Most all large trains are diesel-electric - that is, a generator which powers an electric motor. No need for a clutch or transmission to send the 10,000 ft-lbf of torque through…

I suspected as much. Having said that, I think in Europe far more of the railway networks have been electrified than in the US, so the locos here generally don’t need to have a generator on board any more.

There was a helicopter-turbine engine motorcycle built(it sells for around 250K I believe)

The biggest problem is with the lag as it spins up to power…it won’t run a 1/4 mile much faster than any current 1000cc inline 4 engine sportbikes…but after about 12 seconds it would just take off.

It was incredibly long and heavy though

Just ask Andy Granatelli why.

Jay Leno’s got one. (They also make a turbine powered Chevy S-10.) He says you can really only drive it from gas station to gas station, and that the exhaust’ll melt the front end of a Lexus if it gets too close. :eek:

One of the Mopar magazines a few years ago took a newly restored turbine car out for a test drive and had no complaints about the performance. My dad spoke to someone who drove one of the cars back in the 1960s and he said it was pretty sluggish. I’ve also read contemporary reviews of turbine cars from the 1960s that found the performance lacking, but the author of the article seemed to think that the concept held great possibilities. (The guy was supposed to be a bit of an autoexpert and was a big fan of the Tucker car, so take it FWIW.)

Turbines, IIRC, have sizes at which they’re most efficient at, and it might be that building a turbine small enough to fit into a car means it will never operate efficiently. (Anthracite’s played with turbines, so she could give a definite answer on this.)

Chrysler was also working on a propane powered turbine race car back in the late 1980s, but dropped it for some reason. Chrysler’s not the only car company to work on turbine powered cars. Preston Tucker had bought the patent rights to an Italian designed automotive turbine, but after the collapse of his company, never pursued the research, and I don’t know if anyone else bothered to pick up the ball. Bucky Fuller also designed a turbine powered car for Kaiser-Frazer, but the idea was never seriously considered.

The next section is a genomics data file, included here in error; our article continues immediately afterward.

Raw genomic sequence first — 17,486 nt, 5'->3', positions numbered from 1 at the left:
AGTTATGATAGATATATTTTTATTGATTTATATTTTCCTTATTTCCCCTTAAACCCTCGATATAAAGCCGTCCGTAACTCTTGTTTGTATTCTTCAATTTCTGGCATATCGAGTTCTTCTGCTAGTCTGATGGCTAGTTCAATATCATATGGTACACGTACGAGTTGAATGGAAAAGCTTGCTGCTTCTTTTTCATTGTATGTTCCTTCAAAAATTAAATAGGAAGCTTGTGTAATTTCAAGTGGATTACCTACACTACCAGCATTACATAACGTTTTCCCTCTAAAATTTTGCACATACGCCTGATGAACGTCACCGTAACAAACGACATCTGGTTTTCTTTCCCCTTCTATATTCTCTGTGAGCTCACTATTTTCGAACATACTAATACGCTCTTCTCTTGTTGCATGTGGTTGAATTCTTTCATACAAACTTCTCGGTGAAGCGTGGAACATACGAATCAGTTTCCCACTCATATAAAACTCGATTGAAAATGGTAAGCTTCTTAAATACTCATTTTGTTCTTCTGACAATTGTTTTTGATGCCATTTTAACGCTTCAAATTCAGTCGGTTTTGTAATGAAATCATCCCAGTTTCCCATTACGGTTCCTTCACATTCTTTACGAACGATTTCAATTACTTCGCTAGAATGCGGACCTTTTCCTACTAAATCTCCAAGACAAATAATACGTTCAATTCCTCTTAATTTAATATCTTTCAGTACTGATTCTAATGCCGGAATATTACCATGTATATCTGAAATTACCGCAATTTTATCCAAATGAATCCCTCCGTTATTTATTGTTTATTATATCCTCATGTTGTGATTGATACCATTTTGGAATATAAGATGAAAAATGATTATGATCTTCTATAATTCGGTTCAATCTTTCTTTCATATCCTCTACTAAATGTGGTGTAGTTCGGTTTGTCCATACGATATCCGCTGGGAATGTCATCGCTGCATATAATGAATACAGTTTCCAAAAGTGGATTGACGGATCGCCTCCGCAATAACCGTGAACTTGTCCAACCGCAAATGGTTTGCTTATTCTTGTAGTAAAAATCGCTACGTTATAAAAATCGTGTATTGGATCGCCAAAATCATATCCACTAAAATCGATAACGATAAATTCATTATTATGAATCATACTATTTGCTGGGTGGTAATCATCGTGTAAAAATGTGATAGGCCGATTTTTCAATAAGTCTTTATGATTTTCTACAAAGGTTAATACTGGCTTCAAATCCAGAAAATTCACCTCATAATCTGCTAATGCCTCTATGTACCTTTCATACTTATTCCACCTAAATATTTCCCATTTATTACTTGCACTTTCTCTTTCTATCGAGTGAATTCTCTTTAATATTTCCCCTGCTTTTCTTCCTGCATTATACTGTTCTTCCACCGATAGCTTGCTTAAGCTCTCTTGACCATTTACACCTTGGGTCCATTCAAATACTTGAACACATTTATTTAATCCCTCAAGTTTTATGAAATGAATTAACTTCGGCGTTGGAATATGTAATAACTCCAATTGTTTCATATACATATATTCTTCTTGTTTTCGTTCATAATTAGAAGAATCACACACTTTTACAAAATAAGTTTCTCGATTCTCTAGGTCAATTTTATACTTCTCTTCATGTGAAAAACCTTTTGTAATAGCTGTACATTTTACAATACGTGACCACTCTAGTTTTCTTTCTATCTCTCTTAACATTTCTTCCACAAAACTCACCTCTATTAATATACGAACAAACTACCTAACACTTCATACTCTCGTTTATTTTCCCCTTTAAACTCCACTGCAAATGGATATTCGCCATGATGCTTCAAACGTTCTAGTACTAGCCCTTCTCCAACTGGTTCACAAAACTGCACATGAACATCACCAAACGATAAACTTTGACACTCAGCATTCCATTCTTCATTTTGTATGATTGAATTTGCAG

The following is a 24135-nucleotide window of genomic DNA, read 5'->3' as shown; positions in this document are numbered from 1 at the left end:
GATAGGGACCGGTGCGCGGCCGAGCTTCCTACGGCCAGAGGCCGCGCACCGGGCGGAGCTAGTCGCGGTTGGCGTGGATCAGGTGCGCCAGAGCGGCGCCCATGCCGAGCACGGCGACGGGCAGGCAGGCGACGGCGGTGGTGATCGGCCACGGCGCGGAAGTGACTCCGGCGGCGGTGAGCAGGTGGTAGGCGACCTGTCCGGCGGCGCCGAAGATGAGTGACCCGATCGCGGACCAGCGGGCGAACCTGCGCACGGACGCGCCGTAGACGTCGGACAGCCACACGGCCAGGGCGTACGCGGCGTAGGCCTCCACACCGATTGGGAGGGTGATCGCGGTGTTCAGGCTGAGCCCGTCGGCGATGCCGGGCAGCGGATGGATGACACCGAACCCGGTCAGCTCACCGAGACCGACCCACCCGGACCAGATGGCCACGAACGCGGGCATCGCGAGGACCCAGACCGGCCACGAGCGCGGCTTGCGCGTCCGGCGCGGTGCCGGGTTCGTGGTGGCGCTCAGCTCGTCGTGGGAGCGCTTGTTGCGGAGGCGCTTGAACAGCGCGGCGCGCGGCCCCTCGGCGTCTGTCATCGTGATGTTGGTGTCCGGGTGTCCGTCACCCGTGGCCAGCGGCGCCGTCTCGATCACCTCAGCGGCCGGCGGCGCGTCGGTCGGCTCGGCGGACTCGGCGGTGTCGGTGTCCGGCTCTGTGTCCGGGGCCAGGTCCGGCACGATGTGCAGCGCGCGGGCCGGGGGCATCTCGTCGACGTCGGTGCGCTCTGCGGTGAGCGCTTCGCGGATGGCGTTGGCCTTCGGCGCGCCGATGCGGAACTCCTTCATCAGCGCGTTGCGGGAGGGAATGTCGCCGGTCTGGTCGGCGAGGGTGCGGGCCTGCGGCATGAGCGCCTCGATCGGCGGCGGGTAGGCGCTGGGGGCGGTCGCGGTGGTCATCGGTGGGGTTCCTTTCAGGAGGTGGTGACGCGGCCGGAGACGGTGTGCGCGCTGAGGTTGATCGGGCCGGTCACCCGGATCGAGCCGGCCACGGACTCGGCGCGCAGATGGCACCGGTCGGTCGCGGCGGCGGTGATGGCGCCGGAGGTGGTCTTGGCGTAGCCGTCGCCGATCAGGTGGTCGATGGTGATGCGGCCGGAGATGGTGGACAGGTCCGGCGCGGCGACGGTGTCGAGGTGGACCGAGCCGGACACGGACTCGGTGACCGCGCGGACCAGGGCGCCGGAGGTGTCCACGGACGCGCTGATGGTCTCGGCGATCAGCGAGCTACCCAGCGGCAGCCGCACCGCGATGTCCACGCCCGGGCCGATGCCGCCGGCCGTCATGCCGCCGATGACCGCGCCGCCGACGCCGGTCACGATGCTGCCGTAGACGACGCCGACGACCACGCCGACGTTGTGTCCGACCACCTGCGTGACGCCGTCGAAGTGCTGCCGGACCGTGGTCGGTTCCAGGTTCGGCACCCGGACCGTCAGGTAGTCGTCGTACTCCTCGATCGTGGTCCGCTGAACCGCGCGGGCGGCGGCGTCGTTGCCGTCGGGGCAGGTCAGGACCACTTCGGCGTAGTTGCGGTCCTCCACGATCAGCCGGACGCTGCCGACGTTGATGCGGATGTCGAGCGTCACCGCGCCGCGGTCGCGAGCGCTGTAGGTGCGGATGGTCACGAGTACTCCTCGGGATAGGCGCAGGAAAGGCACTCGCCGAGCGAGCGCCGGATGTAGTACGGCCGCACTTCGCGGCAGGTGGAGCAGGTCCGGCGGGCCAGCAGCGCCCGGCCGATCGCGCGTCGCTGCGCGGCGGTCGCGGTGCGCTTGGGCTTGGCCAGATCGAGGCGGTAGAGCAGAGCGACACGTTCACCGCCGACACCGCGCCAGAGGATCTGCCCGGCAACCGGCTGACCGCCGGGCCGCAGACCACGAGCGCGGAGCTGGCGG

Tesla also had a turbine design which he claimed would be a low emissions, high fuel economy design for a car. AFAIK, no one, to date, has ever attempted to find out if Tesla was right or not.

Well, it would end tailgating.

In 1960, automatic transmissions were just becoming ubiquitous, but were still prone to frequent problems and autmatic transmission repair was a speciality. The specialist who repaired my father’s told us he was going to school to learn turbine engine repair since he predicted that turbine cars would take over within ten years. They didn’t.

As far as I know, the reason all diesel locomotives are diesel-electric is that no one could build a transmission for all that power.

True enough, but its an 11 year old article. I am assuming (possibly incorrectly so) that a lot of the expenses and tech hurldles would be more easily past now.

Indeed, since reading this Discover article nearly ten years ago, I have to wonder why no one’s called these guys. It looks like they’ve got the stuff that would work. Might be pricey, but mass-production would bring the costs down rapidly.

Not to hijack the thread, but doesn’t a rotary engine deliver “turbine-like” performance? Unlike a reciprocating engine where the pistons change direction constantly, a Wankel spins more like a turbine and IIRC it delivers twice the number of power strokes as a piston engine. They’re also significantly less expensive than turbines.

I think you might be right, but from what I recall, getting the seals on a Wankel to work right is a royal PITA. Plus, I think that the only folks who’ve got any experience with Wankel’s are the guys at Mazda, whereas, there’s tons of engineers who’ve played with turbines. Of course, a Wankel won’t “runaway” like a turbine will.

Actually, I think locomotices are diesel-electric because electric motors produce max torque at 0 RPM, and this is where it’s really needed for trains. The diesel engine can run at its peak efficiency, and the electric motor works great in a train application.

It’s just the best design for the tradeoffs involved.